Louis Vuitton Wins Lawsuit Supressing Artwork About LV-ish Bag -- Or Genocide, Maybe
from the sad dept
In addition, Plesner relied on freedom of speech at the time. This defence also holds no water.It appears
In general, intellectual property rights are regarded as justified restrictions of the freedom of speech within the meaning of Article 10 (2) of the ECHR: they are (i) prescribed by law, (ii) necessary in a democratic society, and (iii) intended for the protection of the reputation or rights of others. Only in exceptional cases, an intellectual property right (except from the restrictions already contained in the relevant IP laws) may be set aside on grounds of the freedom of speech. The strict requirements that apply as a condition for this have not been met in the present case, for a number of reasons.
First of all, there is no necessity to use the intellectual property rights of Louis Vuitton. Louis Vuitton has nothing to do with the genocide in Darfur, and therefore it is not necessary (and without reason) to associate Louis Vuitton with this genocide and to use its intellectual property rights for this purpose. Even as far as Plesner's message is that the public would only be interested in "showbiz elements" and not in the wrongs going on in the world (cf. paragraph 8 above), there is no necessity to use the intellectual property rights of Louis Vuitton. There are numerous other means to get this message across without using the intellectual property rights of Louis Vuitton; for example, if the choice would be made to maintain the picture of the African small child, the child could be depicted with a large diamond ring, or with a shiny car in the background, or slumping in front of a TV, etc. etc.).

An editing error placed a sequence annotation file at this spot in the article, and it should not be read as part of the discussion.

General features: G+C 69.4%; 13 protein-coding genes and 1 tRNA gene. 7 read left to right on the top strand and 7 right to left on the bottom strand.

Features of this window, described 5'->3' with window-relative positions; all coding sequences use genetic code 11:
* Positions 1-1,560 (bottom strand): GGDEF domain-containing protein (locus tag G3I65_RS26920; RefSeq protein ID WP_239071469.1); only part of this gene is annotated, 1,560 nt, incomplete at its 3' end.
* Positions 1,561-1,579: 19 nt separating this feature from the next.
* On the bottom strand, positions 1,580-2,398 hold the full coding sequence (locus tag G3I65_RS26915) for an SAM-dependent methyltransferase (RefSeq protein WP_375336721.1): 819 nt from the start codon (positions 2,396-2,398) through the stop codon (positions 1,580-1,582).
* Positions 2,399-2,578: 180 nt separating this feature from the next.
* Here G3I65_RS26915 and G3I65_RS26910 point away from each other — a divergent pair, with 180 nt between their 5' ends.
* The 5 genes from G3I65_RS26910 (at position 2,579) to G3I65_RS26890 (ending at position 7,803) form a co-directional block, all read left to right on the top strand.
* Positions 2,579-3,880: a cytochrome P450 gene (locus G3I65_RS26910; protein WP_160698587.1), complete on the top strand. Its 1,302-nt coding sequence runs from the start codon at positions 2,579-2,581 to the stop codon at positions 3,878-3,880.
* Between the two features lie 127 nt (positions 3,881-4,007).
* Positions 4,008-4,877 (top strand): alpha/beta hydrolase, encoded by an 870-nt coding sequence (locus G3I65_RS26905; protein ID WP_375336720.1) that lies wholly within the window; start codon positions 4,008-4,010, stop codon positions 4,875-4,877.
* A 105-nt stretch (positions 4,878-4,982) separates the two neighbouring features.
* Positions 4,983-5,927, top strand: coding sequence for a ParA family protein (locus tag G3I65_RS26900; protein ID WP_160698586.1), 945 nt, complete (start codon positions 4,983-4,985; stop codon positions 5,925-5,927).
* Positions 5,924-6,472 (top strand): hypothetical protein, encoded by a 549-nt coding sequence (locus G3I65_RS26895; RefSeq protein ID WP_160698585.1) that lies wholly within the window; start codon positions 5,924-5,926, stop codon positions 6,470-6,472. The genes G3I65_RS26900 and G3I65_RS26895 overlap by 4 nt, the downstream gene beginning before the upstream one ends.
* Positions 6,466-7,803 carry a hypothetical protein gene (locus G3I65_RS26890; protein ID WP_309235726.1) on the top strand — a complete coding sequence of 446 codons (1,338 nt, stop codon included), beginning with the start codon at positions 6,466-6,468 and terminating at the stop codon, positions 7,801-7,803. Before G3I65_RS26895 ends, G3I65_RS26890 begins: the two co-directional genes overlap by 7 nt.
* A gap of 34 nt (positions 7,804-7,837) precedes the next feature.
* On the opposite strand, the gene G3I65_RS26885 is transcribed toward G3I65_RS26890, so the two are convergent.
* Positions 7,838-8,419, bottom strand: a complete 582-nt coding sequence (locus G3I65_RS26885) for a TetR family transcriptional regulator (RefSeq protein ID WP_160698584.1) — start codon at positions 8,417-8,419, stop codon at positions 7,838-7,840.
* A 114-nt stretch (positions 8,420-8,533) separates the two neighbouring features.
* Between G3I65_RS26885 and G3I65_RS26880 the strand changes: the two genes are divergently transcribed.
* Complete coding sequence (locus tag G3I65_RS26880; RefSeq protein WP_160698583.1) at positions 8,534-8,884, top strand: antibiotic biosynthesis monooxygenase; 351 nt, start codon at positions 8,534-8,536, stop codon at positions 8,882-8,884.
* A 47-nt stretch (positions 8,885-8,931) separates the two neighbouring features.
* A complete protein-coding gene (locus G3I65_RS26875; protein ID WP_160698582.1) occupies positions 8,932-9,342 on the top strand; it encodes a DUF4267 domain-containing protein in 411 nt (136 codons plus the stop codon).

The fact that the court effectively says it's okay to block expression so long as there's "any other way" to express yourself to make a similar point is horrifying. The court also
As for Louis Vuitton, the purpose of intellectual property law is being dragged through the mud here. It's not to stop an artist from doing something you don't like. It's not to stop anyone from doing something you just don't like in general. At most, it's to stop direct competition in the form of "unfair" copying or to prevent confusion in the marketplace. None of that applies here. The court makes the bizarre and totally unsubstantiated claim that "she caused great damage to Louis Vuitton." How? Honestly, how? Criticism of Louis Vuitton through parody should not be considered an IP violation. That basically rules out all parody. Is that what the court really wants to do?
Of course, once again, in filing this lawsuit and getting this judgment, Louis Vuitton has only served to do the exact opposite of what it had hoped to do. That is, it has called tremendous attention to Plesner and her artwork, and the statement she is making. You would think they would have understood that by now, but apparently not.